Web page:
Updated on October 3, 2008>.
RUMBLINGS FROM A world increasingly hungry for oil and grain caused a 5.9% jump in food prices since August 2007 and there's no end in sight.
"There is a global increase in demand for food commodities, driven by a rapidly growing middle class in India, China and other developing countries seeking protein," explains Jack W. Plunkett, CEO of Plunkett Research. "Growth in demand is outstripping growth in supply." Hardship has further contributed to the scarcity of certain foods. Midwest flooding this summer hurt corn production, while last year's poor hops harvest increased beer prices.
Skyrocketing oil prices, which regularly top $100 a barrel these days, have also added to the expense of producing, packaging and transporting foods. "Think of it as paying more per calorie burned," says Plunkett.
The resulting higher costs are swiftly passed down the production food chain to grocery store shelves. "It's like when the price of oil goes up, and you see a difference at the pump in the next day or two," says Al Ferrara, national director for consulting firm BDO Seidman's retail and consumer product division. Constantly produced fresh items like milk (up 10% compared with 2007, according to the USDA), eggs (up 7%) and bread (up 16%) are more apt to reflect changes on a nearly daily basis.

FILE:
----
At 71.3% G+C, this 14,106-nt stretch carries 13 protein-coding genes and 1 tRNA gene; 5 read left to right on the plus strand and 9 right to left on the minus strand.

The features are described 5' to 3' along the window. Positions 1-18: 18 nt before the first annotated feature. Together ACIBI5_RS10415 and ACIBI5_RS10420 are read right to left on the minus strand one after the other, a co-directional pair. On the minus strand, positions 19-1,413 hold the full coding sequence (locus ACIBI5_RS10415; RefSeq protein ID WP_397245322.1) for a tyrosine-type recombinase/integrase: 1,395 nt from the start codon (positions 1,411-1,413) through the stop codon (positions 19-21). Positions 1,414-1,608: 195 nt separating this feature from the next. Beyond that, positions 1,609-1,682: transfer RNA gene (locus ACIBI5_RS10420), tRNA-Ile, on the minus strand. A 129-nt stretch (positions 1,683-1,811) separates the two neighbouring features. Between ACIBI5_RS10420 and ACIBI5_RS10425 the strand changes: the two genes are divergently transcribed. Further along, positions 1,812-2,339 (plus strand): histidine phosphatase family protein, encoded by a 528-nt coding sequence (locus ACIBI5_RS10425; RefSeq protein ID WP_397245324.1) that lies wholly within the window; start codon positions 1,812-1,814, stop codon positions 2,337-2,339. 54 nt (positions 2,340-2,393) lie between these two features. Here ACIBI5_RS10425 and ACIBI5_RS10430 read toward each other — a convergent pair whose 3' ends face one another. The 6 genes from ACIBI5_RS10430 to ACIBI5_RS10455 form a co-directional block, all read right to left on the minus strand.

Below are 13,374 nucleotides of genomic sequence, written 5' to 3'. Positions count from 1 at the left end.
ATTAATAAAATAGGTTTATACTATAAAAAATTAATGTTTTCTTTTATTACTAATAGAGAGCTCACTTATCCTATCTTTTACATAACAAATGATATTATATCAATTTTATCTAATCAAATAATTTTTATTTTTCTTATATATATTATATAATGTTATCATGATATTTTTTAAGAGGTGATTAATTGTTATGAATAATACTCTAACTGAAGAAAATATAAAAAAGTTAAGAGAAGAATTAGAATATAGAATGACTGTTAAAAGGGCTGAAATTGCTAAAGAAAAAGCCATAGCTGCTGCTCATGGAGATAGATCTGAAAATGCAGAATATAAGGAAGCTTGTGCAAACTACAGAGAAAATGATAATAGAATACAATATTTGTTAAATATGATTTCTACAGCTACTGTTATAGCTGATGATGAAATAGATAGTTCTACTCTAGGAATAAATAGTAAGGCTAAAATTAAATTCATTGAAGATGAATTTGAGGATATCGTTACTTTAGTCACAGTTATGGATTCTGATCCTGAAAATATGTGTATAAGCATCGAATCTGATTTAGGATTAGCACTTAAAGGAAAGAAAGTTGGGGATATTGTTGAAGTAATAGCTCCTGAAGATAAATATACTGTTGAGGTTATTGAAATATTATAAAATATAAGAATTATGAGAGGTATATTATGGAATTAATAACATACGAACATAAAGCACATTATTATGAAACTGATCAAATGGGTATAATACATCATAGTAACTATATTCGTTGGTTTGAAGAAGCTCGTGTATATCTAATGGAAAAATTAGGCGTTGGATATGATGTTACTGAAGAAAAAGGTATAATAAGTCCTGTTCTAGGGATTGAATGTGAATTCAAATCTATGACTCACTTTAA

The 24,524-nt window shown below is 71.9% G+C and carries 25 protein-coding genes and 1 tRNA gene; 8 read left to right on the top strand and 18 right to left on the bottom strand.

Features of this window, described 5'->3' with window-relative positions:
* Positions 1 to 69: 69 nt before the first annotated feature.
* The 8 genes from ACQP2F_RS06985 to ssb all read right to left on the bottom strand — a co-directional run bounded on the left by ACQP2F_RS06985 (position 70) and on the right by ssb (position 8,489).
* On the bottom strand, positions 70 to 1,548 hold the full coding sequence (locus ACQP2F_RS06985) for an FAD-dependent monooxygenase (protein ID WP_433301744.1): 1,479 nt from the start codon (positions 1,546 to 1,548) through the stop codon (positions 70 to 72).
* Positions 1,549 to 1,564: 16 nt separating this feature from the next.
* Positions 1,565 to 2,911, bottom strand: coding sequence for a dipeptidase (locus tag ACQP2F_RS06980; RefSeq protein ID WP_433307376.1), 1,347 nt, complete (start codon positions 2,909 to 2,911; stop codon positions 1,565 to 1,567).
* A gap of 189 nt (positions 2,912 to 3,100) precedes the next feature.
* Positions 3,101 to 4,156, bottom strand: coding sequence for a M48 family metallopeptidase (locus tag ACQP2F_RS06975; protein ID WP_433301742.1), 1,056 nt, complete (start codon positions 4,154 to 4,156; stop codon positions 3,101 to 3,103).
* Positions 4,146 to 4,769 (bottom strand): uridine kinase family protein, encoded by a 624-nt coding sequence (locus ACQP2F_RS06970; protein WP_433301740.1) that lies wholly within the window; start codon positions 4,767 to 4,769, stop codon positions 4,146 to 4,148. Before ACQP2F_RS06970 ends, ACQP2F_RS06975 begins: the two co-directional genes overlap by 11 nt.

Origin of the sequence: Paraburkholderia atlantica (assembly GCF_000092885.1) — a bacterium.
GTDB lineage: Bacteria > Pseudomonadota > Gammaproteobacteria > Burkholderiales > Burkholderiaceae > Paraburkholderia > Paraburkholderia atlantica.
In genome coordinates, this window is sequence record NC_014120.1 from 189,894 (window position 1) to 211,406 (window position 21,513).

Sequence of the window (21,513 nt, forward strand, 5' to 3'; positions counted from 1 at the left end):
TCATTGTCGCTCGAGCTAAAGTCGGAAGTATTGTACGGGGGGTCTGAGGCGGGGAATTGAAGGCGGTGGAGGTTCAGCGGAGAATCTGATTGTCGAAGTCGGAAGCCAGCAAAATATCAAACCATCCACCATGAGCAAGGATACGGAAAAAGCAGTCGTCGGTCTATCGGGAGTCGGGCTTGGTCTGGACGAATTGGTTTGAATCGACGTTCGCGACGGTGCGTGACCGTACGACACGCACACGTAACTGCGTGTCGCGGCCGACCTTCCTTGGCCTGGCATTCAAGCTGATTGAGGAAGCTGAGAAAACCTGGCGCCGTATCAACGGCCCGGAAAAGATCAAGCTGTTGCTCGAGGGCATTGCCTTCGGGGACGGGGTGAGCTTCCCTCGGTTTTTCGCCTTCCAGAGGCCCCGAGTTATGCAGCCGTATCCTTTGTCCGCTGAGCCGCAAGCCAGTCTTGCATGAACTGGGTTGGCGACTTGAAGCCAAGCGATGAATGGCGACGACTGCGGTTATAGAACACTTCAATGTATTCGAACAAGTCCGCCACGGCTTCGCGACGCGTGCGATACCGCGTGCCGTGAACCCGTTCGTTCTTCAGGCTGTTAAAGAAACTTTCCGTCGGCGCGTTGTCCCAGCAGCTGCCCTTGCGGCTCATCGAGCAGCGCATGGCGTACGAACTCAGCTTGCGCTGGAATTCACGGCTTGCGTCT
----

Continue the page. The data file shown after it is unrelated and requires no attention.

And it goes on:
With a little legwork, savvy shoppers can keep their grocery bills at pre-2008 levels if not lower. Here's how:
Most items are discounted just once during a 10-to-12-week sales cycle, says Teri Gault, founder of shopping site The Grocery Game. Seasonal items (think barbecue sauce in summer, soup in winter) show up every one to two weeks, while highly-competitive categories (cereal, soft drinks) cycle in every three to four. While it's not necessary to buy, say, eight jars of peanut butter, it's better to buy one jar while your favorite brand is on sale now than one at full price after you run out in two weeks.
Explore the store
Saving at the supermarket requires more effort than a quick dash and grab. Some of the best deals aren't obvious unless you take the time to price compare, says Phil Lempert, founder of Supermarket Guru. Cheese, for example, can be purchased from the cheese counter, the deli and the dairy case. "New York cheddar is New York cheddar no matter where you buy it," says Lempert. "But the price may be cheaper in one section than in another."
Keep an eye out, too, for sales. There are twice as many unadvertised sale items in the store as there are in the weekly circular. But be cautious. The longer you spend in stores, the more susceptible you are to sneaky supermarket tricks that entice you to spend more. Make a list, and stick to it.
Try store brands
It's unlikely you'll notice a quality difference between ShopRite's frozen chopped broccoli and Birds Eye's, says Lisa Lee Freeman, editor in chief of Consumer Reports' ShopSmart magazine. In fact, most store labels are produced by the same manufacturers that make the brands you know and love. (The maker of Birds' Eye frozen vegetables, for example, also makes store-label frozen veggies.) But there's a big difference in price. A 14-ounce package of the store-brand broccoli is 44% cheaper than the brand name. Of course, some store-label products make better deals than others.
Buy "must go" foods